The nurse I will never forget

March 2018

I am no stranger to hospital grounds – my late father and grandmother had extended stays in the hospital towards the end of their lives. Amid fuzzy memories of injection needles, white hospital gowns and the antiseptic smell of medicine, there was one thing that stood out sharply from the countless hospital trips. The nurses.

It was 30 August 2016. My father had been suffering from a heart condition. I was visiting him at the hospital after my O level preliminary examinations when he fell unconscious all of a sudden. The nurse on duty explained that it was due to a drop in his blood pressure, which was a bad sign. Witnessing the urgency in which the doctors and nurses were attending to my father made me fear the worst.

Seeing that I was in a state of confusion and panic, the kind-hearted nurse led me to the family conference room to calm me down. She helped to call my family members, and held my hand as they made their way to the hospital. We were told to spend time with him as he was in his final hours.

I could not do anything but cry.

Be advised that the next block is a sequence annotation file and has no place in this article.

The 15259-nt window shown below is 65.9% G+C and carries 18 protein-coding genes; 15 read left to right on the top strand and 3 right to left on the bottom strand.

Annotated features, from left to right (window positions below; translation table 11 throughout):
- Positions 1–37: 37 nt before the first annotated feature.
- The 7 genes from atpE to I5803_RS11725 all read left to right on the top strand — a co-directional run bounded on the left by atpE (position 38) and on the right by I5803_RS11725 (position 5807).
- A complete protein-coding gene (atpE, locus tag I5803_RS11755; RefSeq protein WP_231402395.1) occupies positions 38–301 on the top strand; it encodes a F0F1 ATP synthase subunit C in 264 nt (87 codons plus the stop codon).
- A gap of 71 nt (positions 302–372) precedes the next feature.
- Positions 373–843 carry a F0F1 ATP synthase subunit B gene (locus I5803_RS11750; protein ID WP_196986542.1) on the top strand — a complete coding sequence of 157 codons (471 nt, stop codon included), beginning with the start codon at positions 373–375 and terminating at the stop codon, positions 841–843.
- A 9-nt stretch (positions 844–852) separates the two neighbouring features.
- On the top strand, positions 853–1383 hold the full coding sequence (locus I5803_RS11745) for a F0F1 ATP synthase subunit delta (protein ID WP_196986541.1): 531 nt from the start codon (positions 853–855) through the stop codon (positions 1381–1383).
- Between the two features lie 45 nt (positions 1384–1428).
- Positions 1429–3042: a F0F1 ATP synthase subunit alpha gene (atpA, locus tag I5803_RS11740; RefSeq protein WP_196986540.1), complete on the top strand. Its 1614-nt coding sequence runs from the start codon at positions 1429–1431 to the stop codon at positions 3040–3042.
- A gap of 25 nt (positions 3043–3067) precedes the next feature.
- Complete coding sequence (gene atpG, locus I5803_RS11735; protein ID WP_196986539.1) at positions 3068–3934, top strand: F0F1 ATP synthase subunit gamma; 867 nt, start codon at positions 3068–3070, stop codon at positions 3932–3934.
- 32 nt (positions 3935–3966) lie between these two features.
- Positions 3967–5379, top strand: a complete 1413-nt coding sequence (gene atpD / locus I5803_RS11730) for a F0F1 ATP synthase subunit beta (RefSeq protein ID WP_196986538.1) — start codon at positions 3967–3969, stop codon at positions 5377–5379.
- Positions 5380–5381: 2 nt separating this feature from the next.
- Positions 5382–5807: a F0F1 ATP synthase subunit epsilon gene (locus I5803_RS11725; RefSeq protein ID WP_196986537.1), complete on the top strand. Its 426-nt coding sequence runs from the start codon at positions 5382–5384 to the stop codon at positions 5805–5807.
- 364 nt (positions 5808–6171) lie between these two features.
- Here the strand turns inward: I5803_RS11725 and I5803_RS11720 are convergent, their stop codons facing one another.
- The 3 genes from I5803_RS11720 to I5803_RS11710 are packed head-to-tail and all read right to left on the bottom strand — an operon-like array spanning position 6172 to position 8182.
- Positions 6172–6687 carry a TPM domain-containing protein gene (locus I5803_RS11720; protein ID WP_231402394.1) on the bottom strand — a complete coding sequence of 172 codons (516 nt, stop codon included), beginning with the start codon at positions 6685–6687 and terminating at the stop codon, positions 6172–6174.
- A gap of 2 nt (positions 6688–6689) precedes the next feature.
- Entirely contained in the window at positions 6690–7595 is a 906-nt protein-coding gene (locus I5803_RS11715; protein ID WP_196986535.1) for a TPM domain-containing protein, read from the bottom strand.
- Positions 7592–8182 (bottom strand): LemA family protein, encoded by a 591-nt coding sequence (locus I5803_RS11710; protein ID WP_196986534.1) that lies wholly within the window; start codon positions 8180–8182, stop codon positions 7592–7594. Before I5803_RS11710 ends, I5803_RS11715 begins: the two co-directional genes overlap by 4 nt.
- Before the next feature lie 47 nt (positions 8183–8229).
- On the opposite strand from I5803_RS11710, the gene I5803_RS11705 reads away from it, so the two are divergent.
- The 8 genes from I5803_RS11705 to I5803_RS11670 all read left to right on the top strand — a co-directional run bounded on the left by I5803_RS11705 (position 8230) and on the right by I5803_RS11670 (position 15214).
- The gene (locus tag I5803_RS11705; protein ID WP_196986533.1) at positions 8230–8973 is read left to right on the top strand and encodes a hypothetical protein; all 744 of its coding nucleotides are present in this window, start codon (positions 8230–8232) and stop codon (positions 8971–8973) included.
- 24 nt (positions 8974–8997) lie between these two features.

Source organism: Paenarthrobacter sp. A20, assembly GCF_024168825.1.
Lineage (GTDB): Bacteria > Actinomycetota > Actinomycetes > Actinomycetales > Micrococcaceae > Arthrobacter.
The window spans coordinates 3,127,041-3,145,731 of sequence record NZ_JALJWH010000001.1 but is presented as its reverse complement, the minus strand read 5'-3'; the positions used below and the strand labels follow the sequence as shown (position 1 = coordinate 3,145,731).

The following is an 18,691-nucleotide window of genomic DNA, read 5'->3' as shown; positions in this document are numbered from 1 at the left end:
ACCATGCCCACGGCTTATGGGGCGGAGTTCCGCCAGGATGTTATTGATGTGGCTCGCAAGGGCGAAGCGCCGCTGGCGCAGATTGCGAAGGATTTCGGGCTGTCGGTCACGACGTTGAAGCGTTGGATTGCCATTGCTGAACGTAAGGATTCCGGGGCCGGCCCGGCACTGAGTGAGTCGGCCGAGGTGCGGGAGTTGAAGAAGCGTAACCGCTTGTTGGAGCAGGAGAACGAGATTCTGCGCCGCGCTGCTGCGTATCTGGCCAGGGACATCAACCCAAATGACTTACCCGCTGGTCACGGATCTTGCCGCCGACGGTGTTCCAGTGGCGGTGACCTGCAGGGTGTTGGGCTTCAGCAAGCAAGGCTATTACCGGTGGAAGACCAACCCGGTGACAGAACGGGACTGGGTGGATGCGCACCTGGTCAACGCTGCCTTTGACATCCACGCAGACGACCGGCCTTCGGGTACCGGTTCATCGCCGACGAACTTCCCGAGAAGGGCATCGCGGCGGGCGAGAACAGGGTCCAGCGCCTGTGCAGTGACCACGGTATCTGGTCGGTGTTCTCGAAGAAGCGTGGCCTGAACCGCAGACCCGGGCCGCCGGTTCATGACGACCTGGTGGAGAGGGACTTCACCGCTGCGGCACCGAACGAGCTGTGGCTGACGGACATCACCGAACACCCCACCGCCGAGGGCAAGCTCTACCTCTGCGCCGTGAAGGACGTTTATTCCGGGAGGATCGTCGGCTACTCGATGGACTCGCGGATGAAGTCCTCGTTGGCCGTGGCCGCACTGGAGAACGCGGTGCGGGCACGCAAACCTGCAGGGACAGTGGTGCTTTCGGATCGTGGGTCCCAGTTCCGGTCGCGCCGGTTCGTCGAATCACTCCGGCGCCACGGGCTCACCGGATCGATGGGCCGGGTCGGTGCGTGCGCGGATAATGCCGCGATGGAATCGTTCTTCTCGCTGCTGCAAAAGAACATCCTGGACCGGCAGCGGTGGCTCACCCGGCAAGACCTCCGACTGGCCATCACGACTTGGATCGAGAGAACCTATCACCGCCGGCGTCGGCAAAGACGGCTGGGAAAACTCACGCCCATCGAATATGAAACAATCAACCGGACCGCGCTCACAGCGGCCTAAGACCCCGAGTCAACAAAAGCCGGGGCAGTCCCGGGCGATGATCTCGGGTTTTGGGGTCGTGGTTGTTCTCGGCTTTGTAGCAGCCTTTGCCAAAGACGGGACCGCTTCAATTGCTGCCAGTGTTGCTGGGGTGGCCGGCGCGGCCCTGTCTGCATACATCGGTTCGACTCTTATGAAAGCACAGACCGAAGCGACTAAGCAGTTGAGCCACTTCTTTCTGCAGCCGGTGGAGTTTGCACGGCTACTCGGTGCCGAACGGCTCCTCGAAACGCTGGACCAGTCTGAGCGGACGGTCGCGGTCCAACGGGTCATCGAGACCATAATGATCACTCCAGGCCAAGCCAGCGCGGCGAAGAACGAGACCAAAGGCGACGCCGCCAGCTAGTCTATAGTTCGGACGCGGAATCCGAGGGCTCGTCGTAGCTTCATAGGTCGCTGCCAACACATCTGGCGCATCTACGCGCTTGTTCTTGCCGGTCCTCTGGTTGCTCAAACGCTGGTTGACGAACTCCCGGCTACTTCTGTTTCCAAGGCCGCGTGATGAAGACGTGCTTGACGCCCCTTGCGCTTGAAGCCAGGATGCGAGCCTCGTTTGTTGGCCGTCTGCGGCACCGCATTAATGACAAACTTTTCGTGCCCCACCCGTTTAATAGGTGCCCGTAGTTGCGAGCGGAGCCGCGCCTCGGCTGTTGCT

That difficult afternoon was only made easier by the nurse. She was close to my father and knew that he hated to see me cry. Holding me in her arms, she comforted me and told me to keep a smile on my face. Hearing her words gave me courage to accept the reality of the situation and my father eventually passed away peacefully with all his loved ones by his side. Afterwards, the nurse told me that she was proud of me for staying strong.

I will always be thankful for her. She taught me a valuable lesson – just being there for someone and a simple word of assurance can go a long way. She may not have realised the impact she had made, but I will never forget her warmth. I hope to make the same difference when I am a registered nurse myself.

Farah (first from left) with her family during a holiday.

Many people think that nursing is a dirty job, but how times have changed! The profession has evolved through the years. It is now an honourable job where we tend to the vulnerable and protect their dignity. We also work long hours, caring selflessly for patients regardless of the hardships we may be going through in our personal lives.

My dad’s death exactly a month before my O levels was the main reason I applied for the Integrated Nursing Scholarship. He was the sole breadwinner of the family and I wanted to become independent to lessen my mum’s load. The scholarship became my motivation to strive for the best during my O level examinations. Now, it gives me the confidence to pursue my further studies and pushes me to be better in all I do.

Farah (second row, second from right) with her schoolmates during their hospital attachment.

I am Siti Safrin Farah Jahir Hussain, a first-year nursing student at Ngee Ann Polytechnic. You can make a difference too.